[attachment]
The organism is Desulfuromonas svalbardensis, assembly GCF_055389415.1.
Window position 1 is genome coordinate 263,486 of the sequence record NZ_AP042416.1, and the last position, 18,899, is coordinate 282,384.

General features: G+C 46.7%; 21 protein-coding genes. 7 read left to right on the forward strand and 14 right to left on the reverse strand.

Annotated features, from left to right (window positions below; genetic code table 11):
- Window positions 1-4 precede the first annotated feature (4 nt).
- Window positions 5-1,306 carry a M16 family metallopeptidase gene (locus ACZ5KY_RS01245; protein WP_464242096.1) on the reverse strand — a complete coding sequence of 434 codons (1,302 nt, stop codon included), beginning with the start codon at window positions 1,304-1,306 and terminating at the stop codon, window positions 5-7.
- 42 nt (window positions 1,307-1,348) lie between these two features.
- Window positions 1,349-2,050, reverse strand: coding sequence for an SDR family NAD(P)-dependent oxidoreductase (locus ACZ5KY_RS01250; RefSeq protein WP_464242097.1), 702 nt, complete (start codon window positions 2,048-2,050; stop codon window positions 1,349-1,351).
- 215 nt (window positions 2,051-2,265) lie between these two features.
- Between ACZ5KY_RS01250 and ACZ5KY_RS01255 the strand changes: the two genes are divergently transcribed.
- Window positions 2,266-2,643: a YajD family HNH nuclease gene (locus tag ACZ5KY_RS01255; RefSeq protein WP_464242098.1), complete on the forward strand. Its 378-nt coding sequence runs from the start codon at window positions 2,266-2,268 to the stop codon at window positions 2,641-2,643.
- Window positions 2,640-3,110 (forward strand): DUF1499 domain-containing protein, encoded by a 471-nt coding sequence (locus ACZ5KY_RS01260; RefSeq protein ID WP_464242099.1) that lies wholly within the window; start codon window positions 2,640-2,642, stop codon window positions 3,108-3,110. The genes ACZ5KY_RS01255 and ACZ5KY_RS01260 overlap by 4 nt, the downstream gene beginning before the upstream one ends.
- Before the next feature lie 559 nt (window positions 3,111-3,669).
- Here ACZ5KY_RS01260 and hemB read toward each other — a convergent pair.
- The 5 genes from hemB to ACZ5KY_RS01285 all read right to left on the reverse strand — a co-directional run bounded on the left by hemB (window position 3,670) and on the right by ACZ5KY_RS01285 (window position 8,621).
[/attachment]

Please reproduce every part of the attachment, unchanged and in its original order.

The organism is Desulfuromonas svalbardensis, assembly GCF_055389415.1.
Window position 1 is genome coordinate 263,486 of the sequence record NZ_AP042416.1, and the last position, 18,899, is coordinate 282,384.

General features: G+C 46.7%; 21 protein-coding genes. 7 read left to right on the forward strand and 14 right to left on the reverse strand.

Annotated features, from left to right (window positions below; genetic code table 11):
- Window positions 1-4 precede the first annotated feature (4 nt).
- Window positions 5-1,306 carry a M16 family metallopeptidase gene (locus ACZ5KY_RS01245; protein WP_464242096.1) on the reverse strand — a complete coding sequence of 434 codons (1,302 nt, stop codon included), beginning with the start codon at window positions 1,304-1,306 and terminating at the stop codon, window positions 5-7.
- 42 nt (window positions 1,307-1,348) lie between these two features.
- Window positions 1,349-2,050, reverse strand: coding sequence for an SDR family NAD(P)-dependent oxidoreductase (locus ACZ5KY_RS01250; RefSeq protein WP_464242097.1), 702 nt, complete (start codon window positions 2,048-2,050; stop codon window positions 1,349-1,351).
- 215 nt (window positions 2,051-2,265) lie between these two features.
- Between ACZ5KY_RS01250 and ACZ5KY_RS01255 the strand changes: the two genes are divergently transcribed.
- Window positions 2,266-2,643: a YajD family HNH nuclease gene (locus tag ACZ5KY_RS01255; RefSeq protein WP_464242098.1), complete on the forward strand. Its 378-nt coding sequence runs from the start codon at window positions 2,266-2,268 to the stop codon at window positions 2,641-2,643.
- Window positions 2,640-3,110 (forward strand): DUF1499 domain-containing protein, encoded by a 471-nt coding sequence (locus ACZ5KY_RS01260; RefSeq protein ID WP_464242099.1) that lies wholly within the window; start codon window positions 2,640-2,642, stop codon window positions 3,108-3,110. The genes ACZ5KY_RS01255 and ACZ5KY_RS01260 overlap by 4 nt, the downstream gene beginning before the upstream one ends.
- Before the next feature lie 559 nt (window positions 3,111-3,669).
- Here ACZ5KY_RS01260 and hemB read toward each other — a convergent pair.
- The 5 genes from hemB to ACZ5KY_RS01285 all read right to left on the reverse strand — a co-directional run bounded on the left by hemB (window position 3,670) and on the right by ACZ5KY_RS01285 (window position 8,621).